Ryde Inshore Rescue’s New 8 Metre RIBCRAFT Complete with Icom Communication Equipment

Ryde Inshore Rescue’s New 8 Metre RIBCRAFT Complete with Icom Communication Equipment

Throughout the UK, a large body of men and women give up their time and risk their lives for the safety of people at sea. The RNLI and 70 other independent lifeboats provide an essential service which is not supported by government funding and is solely reliant on charitable donations. Icom radios are very popular among these important voluntary emergency services.

Ian Lockyer, Marketing Manager of Icom UK, went to visit one of these independent lifeboats on the Isle of Wight, Ryde Inshore Rescue, who had just taken ownership of a new boat. He went to ask them about the pressures they face, the work that they do and why radio is so important.

Ryde Inshore Rescue was formed 63 years ago, primarily as a beach lifeguard service. It has dramatically developed over the years. In 1985, after the original lifeboat station burnt down, Ryde Rescue moved further down the beach where it was given land to build a new station. After much fundraising, the facility was built and developed over time into a two-storey building, training centre and two boat service.

Ryde Inshore rescue provides safety coverage from Osbourne Bay to St Helen's and out towards the mid-channel. They currently have 26 volunteers, 18 are operational boat crew and the remainder are committee members, shore crew and fundraisers. Boat crew are on standby 24 hours a day, 365 days a year.

Ady Farrell, Coxswain for Ryde Inshore Rescue, said, ’The service is busiest in Summer month. The Isle of Wight is very holiday based and the Solent is one of the busiest stretches of water around. From Easter to September the population almost doubles on the Island and obviously where we are, on a couple of miles of sandy beach, you usually get a lot of families.

‘Our new boat is an 8 metre, four-seater RIBCRAFT. Our last RIB was a three-seater, so we have gained an extra seat. We have had it in the water since October, and she has surpassed all our expectations. She is much bigger than our last one with so much more space for casualties and our equipment.’

Ady said, ‘we were also very fortunate to have a smaller inshore craft 4-meter RIB capable of Beach Rescue. One of the areas we must cover is Ryde Pier which is one of the oldest and longest piers in the country. With the smaller boat that can get under the pier and rescue.

‘Our old boat was 6.4 metres RIBCRAFT which we had for over a decade. Ten plus years is a long time in service for this type of boat but there was physically nothing wrong with her as she was regularly serviced and had been retubed. It was getting to the stage though that she needed an overhaul to meet modern challenges. The department of transport was offering grants for independent stations, beach rescue and flood rescue stations around the country. We were fortunate that we also had a sum of money donated to us. The amount was nowhere near enough to buy another boat but the committee decided to put the money towards the new boat fund. We then applied for the grant for which we were lucky enough to be approved and that’s how we raised the majority of the money for the new craft. If we hadn’t got the grant, the money would have been spent on improvement to the old boat and she would still be in service with us now.’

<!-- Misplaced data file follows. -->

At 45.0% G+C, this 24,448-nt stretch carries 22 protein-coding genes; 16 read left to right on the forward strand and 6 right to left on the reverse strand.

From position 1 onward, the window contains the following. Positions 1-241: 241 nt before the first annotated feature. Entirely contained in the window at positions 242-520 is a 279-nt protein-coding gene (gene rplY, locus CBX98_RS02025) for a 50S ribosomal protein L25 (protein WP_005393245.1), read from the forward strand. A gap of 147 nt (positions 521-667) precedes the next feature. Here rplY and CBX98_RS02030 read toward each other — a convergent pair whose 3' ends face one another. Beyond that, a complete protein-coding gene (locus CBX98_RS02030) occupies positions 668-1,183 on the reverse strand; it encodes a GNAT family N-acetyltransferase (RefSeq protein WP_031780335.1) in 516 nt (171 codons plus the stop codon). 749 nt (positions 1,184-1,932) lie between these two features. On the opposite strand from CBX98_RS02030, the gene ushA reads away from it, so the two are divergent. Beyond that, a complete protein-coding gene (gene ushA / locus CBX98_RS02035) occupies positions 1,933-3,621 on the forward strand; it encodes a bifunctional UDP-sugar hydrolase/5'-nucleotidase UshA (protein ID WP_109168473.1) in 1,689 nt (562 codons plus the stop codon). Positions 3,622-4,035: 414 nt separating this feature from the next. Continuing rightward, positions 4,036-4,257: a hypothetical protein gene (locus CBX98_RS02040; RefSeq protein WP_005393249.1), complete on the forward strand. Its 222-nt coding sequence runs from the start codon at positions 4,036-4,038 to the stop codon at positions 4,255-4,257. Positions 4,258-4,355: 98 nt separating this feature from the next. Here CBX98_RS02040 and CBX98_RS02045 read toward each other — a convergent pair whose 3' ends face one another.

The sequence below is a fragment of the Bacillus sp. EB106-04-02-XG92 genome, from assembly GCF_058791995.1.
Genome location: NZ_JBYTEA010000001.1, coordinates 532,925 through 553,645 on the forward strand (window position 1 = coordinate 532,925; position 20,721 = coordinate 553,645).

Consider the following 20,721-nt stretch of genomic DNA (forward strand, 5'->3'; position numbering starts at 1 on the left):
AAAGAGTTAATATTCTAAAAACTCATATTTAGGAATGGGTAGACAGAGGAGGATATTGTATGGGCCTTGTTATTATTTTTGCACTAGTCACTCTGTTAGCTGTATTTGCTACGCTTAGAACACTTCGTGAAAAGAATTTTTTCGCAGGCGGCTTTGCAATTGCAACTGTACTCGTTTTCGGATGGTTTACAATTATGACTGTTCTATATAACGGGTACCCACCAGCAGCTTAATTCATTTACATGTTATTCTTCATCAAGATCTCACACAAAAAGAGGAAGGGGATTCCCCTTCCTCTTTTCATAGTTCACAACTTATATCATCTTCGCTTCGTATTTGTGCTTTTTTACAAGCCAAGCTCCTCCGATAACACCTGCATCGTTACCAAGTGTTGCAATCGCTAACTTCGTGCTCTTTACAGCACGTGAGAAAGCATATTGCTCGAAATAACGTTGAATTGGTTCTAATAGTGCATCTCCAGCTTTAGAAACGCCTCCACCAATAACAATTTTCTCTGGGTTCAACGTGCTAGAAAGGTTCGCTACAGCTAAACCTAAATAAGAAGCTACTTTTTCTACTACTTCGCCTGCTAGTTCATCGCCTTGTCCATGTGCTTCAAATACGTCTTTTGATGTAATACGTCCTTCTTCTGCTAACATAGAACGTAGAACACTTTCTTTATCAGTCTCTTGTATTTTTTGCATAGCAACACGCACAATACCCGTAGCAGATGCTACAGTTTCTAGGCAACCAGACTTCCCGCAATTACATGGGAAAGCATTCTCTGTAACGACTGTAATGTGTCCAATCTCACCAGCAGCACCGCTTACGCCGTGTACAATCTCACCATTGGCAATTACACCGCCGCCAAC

‘For this new boat, we went for the IC-M400BB in the small console. Good radio communication is everything. If you can’t communicate with Solent Coastguard we can’t communicate with the casualty vessel. Radios give us the confidence to know that we are always in contact with somebody…they are essential.’

‘Ryde Inshore Rescue has been using Icom radios since I have been involved and that must be over nine years. On our old boat, we had an Icom fixed radio with AIS. With the new boat, we wanted to go for the IC-M400BB black box radio to ensure we had the best comms but also to ensure we got the install tighter…so we didn’t have big holes in consoles.’

He added, ‘Icom is a quality brand. There are cheaper radios out there, are they as good? You pay for what you get, and you get quality with Icom.’

Looking to the future of the station? Ady said, ‘There is always something more and better than we can do, but as an independent lifeboat we are always reliant on the funds we can raise. Our launching is the next thing we need to look at. We are situated on the sands and to launch in a 5 foot swell can be very damaging to equipment...that’s what we need to work on.’

If you are interested in volunteering and making a difference and you live in Ryde, Ady said, ‘We take anybody from any walk of life…just contact us as long as you are fit and able to withstand going out in a small boat when things are a bit uncomfortable. We also have shore crew and volunteers who work in our shop which is run by a couple of fantastic ladies.’

He added, ’We have just relaunched our website which is https://www.rydeinshorerescue.com/. Everything you need to know is there including links to our Just Giving page and contact details if you want to volunteer. We are also involved with an Isle of Wight lottery which supports not only us but two other independent lifeboats on the Island.’


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